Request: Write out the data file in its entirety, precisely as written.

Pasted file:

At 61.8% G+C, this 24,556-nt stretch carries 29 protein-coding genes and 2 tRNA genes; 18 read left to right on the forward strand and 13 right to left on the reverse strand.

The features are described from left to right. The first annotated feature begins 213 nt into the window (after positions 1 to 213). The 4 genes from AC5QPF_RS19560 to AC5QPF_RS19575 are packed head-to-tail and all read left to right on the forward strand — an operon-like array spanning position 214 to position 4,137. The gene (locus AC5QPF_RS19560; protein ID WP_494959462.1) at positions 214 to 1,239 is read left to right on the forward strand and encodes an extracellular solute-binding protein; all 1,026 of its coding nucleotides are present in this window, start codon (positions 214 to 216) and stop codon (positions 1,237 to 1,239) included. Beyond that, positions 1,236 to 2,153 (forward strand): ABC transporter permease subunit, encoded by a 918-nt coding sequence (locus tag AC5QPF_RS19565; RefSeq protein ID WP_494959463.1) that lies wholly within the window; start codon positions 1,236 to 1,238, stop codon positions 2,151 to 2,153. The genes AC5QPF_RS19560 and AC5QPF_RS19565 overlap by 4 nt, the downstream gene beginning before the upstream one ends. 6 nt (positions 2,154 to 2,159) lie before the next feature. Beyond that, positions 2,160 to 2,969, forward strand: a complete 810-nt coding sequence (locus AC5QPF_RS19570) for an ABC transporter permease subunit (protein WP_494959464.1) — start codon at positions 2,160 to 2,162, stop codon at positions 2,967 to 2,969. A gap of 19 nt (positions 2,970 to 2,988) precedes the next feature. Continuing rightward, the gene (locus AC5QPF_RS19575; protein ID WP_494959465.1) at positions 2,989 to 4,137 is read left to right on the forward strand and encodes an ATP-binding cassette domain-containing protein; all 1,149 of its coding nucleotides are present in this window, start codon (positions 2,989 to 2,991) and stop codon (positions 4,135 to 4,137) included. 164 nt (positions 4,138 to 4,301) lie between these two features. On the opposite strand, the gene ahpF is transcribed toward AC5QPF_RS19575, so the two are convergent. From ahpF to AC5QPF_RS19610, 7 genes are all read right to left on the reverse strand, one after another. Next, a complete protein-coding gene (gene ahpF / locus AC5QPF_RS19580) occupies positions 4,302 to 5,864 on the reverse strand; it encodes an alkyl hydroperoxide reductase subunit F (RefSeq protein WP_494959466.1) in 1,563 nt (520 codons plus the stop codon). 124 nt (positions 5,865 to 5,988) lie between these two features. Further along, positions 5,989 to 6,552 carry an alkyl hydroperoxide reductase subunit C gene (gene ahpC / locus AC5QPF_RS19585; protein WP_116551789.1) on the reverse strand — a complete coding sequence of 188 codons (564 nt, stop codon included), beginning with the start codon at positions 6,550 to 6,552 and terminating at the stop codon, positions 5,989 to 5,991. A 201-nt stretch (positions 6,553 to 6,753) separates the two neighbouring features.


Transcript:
At 61.8% G+C, this 24,556-nt stretch carries 29 protein-coding genes and 2 tRNA genes; 18 read left to right on the forward strand and 13 right to left on the reverse strand.

The features are described from left to right. The first annotated feature begins 213 nt into the window (after positions 1 to 213). The 4 genes from AC5QPF_RS19560 to AC5QPF_RS19575 are packed head-to-tail and all read left to right on the forward strand — an operon-like array spanning position 214 to position 4,137. The gene (locus AC5QPF_RS19560; protein ID WP_494959462.1) at positions 214 to 1,239 is read left to right on the forward strand and encodes an extracellular solute-binding protein; all 1,026 of its coding nucleotides are present in this window, start codon (positions 214 to 216) and stop codon (positions 1,237 to 1,239) included. Beyond that, positions 1,236 to 2,153 (forward strand): ABC transporter permease subunit, encoded by a 918-nt coding sequence (locus tag AC5QPF_RS19565; RefSeq protein ID WP_494959463.1) that lies wholly within the window; start codon positions 1,236 to 1,238, stop codon positions 2,151 to 2,153. The genes AC5QPF_RS19560 and AC5QPF_RS19565 overlap by 4 nt, the downstream gene beginning before the upstream one ends. 6 nt (positions 2,154 to 2,159) lie before the next feature. Beyond that, positions 2,160 to 2,969, forward strand: a complete 810-nt coding sequence (locus AC5QPF_RS19570) for an ABC transporter permease subunit (protein WP_494959464.1) — start codon at positions 2,160 to 2,162, stop codon at positions 2,967 to 2,969. A gap of 19 nt (positions 2,970 to 2,988) precedes the next feature. Continuing rightward, the gene (locus AC5QPF_RS19575; protein ID WP_494959465.1) at positions 2,989 to 4,137 is read left to right on the forward strand and encodes an ATP-binding cassette domain-containing protein; all 1,149 of its coding nucleotides are present in this window, start codon (positions 2,989 to 2,991) and stop codon (positions 4,135 to 4,137) included. 164 nt (positions 4,138 to 4,301) lie between these two features. On the opposite strand, the gene ahpF is transcribed toward AC5QPF_RS19575, so the two are convergent. From ahpF to AC5QPF_RS19610, 7 genes are all read right to left on the reverse strand, one after another. Next, a complete protein-coding gene (gene ahpF / locus AC5QPF_RS19580) occupies positions 4,302 to 5,864 on the reverse strand; it encodes an alkyl hydroperoxide reductase subunit F (RefSeq protein WP_494959466.1) in 1,563 nt (520 codons plus the stop codon). 124 nt (positions 5,865 to 5,988) lie between these two features. Further along, positions 5,989 to 6,552 carry an alkyl hydroperoxide reductase subunit C gene (gene ahpC / locus AC5QPF_RS19585; protein WP_116551789.1) on the reverse strand — a complete coding sequence of 188 codons (564 nt, stop codon included), beginning with the start codon at positions 6,550 to 6,552 and terminating at the stop codon, positions 5,989 to 5,991. A 201-nt stretch (positions 6,553 to 6,753) separates the two neighbouring features.